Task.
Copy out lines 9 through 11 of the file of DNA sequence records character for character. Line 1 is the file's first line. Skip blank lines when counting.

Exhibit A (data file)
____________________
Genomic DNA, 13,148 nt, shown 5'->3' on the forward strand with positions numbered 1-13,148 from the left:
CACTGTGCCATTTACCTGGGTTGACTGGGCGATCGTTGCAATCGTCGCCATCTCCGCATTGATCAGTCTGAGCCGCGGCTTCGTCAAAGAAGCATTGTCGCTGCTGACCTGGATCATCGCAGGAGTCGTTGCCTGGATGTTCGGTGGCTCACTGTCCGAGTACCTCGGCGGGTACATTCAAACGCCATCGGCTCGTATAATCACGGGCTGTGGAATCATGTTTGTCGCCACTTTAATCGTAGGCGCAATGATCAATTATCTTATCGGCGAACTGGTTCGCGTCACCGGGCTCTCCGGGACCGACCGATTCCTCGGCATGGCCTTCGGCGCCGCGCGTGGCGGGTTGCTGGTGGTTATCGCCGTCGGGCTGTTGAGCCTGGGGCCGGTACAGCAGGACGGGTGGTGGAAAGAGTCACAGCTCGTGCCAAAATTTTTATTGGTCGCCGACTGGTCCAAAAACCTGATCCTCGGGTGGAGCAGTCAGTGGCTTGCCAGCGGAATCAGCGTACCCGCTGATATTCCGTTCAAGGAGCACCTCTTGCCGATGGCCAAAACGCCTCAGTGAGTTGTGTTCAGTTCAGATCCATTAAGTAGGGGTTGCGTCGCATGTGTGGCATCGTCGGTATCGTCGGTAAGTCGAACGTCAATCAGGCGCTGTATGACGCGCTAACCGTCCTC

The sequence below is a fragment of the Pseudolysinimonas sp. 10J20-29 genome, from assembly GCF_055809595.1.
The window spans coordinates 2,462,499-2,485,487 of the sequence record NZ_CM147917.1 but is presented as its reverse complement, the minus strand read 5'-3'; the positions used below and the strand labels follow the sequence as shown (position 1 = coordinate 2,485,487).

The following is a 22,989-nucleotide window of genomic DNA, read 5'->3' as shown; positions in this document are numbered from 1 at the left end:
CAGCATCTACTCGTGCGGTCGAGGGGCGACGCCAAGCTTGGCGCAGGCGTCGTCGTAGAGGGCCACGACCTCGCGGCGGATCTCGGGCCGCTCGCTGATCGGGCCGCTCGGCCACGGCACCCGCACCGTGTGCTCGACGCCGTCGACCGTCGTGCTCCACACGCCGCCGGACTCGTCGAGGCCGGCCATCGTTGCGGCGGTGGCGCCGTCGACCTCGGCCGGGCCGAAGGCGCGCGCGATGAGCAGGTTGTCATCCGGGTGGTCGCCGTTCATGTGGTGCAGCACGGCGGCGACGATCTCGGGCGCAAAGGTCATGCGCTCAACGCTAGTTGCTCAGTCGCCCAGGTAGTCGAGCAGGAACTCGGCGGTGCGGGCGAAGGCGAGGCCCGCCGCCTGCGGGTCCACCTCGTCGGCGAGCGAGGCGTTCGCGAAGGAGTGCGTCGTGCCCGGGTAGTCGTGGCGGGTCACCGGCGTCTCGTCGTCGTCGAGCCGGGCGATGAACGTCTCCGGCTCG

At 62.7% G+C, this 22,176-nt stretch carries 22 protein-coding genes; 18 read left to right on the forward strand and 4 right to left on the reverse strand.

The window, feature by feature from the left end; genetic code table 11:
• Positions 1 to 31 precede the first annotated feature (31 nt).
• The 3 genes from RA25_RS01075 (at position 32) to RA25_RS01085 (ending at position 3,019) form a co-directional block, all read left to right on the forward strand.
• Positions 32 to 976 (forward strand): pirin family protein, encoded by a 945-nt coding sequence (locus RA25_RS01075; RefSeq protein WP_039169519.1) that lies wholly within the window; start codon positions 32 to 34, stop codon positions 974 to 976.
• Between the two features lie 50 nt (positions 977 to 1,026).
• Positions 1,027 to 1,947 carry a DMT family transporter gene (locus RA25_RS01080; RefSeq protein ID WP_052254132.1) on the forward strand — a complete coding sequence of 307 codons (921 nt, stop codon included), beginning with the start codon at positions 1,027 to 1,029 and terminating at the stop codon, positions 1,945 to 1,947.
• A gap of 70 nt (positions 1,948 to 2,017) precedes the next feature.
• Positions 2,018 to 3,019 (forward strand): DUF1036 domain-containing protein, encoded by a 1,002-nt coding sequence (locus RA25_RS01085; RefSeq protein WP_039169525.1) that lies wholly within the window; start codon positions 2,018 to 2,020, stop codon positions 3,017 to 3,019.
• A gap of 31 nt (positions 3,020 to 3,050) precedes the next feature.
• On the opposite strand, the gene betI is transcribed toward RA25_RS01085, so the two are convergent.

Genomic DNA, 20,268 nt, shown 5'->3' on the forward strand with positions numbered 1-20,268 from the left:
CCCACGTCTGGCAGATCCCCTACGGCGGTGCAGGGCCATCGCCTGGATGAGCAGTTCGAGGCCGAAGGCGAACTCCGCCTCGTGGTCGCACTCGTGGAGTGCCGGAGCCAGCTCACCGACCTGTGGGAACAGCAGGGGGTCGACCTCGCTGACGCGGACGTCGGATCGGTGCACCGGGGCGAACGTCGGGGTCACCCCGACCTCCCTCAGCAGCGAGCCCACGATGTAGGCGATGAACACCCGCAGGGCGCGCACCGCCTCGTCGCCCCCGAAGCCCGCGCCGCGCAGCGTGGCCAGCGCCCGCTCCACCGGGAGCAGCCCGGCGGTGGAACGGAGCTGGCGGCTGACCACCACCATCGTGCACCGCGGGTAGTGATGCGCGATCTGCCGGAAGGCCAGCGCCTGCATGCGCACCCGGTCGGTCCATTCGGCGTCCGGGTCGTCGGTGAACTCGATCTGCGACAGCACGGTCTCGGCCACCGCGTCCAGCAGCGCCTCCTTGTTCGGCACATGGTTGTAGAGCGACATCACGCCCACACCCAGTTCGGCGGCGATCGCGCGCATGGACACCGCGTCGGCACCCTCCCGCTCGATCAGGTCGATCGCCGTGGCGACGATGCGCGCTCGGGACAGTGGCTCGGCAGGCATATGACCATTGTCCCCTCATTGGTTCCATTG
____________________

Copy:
• Positions 1 to 31 precede the first annotated feature (31 nt).
• The 3 genes from RA25_RS01075 (at position 32) to RA25_RS01085 (ending at position 3,019) form a co-directional block, all read left to right on the forward strand.
• Positions 32 to 976 (forward strand): pirin family protein, encoded by a 945-nt coding sequence (locus RA25_RS01075; RefSeq protein WP_039169519.1) that lies wholly within the window; start codon positions 32 to 34, stop codon positions 974 to 976.